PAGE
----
Potential is unrealized in Mingmei Yip’s newest novel. The dialogue is awkwardly delivered and falls flat.
For the average Western reader, diving into Hend Al Qassemi’s debut novel Black Book of Arabia is an eye-opener.
The small town of Arvida, Quebec, becomes the focal point for Samuel Archibald's haunting short story collection.
“[a] fine novel that educates and entertains.”
If you are going to read this novel, make time to do so. There is no point in starting and then going off to do something else, for when you come back you will probably have to start again.
Venice, renown the world over for its beauty and riches, becomes the setting for Gabrielle Wittkop's Murder Most Serene.
“an effervescent book, comprised of two equally well-rounded stories . . .”
“if you really care about something in life, do whatever it takes not to lose it.”
With age usually comes wisdom, and when waxing nostalgic, one usually sees the significance of youthful events in a new and understanding light.
“many of the stories have the feel of being a novel in gestation.”
“a fascinating peek into the genesis of Austria's controversial literary figure.”
Nobel Laureate Kenzaburo Oe brings the novelist career of his literary alter-ego, Kogito Choko, to a close with the publication of his new novel, the most recent in the series, Death by Water
The new English translation of Patrick Modiano’s 2003 novel Paris Nocturne defies categorization.
Michel Houellebecq, the enfant terrible of French letters, is no longer an enfant and Submission is far from terrible, but his latest novel is, as usual, an even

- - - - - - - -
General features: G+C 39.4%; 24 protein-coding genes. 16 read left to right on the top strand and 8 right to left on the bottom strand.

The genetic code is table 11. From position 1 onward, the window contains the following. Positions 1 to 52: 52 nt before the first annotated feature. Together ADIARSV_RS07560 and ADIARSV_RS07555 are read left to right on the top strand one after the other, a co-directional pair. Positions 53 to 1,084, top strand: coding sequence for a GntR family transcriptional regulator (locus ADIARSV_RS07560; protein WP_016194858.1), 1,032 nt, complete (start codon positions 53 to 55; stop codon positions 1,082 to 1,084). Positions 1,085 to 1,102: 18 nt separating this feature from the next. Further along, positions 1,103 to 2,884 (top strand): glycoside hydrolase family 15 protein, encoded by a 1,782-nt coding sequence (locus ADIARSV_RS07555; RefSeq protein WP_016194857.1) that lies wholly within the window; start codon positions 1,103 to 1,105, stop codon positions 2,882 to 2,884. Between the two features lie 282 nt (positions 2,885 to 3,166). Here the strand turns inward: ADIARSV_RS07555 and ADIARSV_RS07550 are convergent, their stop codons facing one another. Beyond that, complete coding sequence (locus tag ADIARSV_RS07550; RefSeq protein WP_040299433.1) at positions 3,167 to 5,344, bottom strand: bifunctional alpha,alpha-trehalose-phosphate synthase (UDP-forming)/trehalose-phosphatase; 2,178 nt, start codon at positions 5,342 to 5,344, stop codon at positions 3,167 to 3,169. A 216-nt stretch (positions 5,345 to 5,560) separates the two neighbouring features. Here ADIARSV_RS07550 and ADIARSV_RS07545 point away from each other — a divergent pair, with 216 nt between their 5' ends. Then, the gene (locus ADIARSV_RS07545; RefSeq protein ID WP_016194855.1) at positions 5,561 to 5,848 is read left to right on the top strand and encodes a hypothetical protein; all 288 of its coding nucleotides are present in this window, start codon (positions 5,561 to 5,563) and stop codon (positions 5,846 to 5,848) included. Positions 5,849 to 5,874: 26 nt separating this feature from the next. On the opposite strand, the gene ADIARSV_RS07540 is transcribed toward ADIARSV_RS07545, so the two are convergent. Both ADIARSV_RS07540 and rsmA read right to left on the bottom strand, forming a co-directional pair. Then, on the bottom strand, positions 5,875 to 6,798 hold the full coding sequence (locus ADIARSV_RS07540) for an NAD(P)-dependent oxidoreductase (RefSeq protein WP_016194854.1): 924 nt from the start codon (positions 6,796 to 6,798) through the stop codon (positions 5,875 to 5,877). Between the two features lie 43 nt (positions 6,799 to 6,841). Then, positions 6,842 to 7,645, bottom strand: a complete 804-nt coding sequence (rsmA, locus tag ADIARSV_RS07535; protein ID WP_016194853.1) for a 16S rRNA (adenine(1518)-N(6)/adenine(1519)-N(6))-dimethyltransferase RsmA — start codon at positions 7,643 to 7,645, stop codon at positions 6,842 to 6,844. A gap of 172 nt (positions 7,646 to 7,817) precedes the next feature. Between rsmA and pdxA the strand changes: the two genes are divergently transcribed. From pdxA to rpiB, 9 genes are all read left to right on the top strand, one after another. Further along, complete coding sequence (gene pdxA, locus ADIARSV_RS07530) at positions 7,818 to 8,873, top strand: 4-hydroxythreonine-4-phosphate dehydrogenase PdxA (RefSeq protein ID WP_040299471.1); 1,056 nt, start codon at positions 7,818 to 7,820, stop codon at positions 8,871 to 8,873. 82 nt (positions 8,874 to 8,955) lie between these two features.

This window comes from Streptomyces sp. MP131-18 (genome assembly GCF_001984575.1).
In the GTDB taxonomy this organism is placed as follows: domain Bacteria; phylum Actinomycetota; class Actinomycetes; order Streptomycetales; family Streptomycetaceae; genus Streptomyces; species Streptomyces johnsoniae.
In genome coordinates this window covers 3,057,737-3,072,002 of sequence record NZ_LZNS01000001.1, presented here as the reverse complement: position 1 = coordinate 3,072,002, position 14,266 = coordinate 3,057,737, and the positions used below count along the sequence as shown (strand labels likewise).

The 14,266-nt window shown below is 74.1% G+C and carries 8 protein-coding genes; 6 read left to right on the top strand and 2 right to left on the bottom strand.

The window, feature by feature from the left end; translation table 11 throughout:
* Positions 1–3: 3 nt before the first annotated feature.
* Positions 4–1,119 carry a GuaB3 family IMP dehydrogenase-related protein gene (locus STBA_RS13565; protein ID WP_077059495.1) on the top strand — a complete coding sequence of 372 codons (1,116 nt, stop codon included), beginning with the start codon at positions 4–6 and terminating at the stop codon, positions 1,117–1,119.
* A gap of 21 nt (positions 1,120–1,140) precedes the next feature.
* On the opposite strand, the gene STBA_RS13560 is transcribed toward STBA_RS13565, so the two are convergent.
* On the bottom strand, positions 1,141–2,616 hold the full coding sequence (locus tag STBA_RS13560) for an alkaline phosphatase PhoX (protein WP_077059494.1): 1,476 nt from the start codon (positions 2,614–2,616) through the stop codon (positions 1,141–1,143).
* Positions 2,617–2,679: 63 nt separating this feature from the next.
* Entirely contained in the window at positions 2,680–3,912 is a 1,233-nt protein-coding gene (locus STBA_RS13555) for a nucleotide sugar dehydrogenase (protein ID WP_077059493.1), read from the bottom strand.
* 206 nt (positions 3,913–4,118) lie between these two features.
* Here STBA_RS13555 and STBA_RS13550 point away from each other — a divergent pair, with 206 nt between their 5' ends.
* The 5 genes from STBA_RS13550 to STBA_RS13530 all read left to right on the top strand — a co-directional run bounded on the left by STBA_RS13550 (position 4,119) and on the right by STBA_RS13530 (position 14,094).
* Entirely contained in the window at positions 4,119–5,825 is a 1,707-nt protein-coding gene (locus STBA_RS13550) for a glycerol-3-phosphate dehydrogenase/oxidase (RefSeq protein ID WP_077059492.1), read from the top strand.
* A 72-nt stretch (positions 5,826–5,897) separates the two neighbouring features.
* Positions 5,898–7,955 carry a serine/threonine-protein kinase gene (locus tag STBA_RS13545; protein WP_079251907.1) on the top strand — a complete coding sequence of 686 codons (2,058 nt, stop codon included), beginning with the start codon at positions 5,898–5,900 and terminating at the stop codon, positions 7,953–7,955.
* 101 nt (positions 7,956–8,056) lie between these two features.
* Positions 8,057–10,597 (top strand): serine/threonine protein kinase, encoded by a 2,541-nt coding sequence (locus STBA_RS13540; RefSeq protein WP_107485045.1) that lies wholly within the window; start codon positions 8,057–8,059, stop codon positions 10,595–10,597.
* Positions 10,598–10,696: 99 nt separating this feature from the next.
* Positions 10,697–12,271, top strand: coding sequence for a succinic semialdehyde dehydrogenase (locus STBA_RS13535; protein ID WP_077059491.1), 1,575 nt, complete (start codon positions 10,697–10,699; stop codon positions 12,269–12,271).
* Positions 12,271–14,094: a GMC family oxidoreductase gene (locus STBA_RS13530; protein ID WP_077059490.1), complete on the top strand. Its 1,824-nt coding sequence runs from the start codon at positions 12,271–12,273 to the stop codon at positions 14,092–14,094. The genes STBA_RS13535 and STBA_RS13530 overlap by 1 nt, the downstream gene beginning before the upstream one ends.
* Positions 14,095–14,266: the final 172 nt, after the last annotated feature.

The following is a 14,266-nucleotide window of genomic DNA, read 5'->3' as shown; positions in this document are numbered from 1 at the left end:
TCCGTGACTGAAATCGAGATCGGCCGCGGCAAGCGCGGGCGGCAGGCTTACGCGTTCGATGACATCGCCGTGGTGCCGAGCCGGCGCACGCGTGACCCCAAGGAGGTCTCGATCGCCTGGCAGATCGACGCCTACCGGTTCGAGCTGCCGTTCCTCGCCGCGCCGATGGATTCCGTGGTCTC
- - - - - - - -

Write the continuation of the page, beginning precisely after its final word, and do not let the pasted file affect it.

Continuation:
“A meticulously crafted portrait of modern-day South Africa, Icarus is a spellbinding tour de force.”
“a telling—and pleasant—gateway into the talent of an artist well-worth knowing.”
"Mirbeau's novel offers trenchant satire that will endure."
“charming and vivid if erratic and sometimes offal.”
“Khadra’s didacticism ruins this book and leaves the novel bereft of his previously demonstrated literary power.”
There are books that make us feel intensely and others that make us think deeply; one that does both is Gail Hareven’s opalescent and psychologically complex eleventh novel Lies, First Person
“the effort of reading The Wall will enlarge our understanding [of the Holocaust and its aftermath].”
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“Karate Chop displays an admirable willingness to take on difficult stories, and Dorthe Nors tells these difficult stories very well.”
“. . . a masterful novel of levels and depths, beautifully written and stunningly realized.”
“Mr. Vásquez weaves together memory and imagery into a seamless whole.”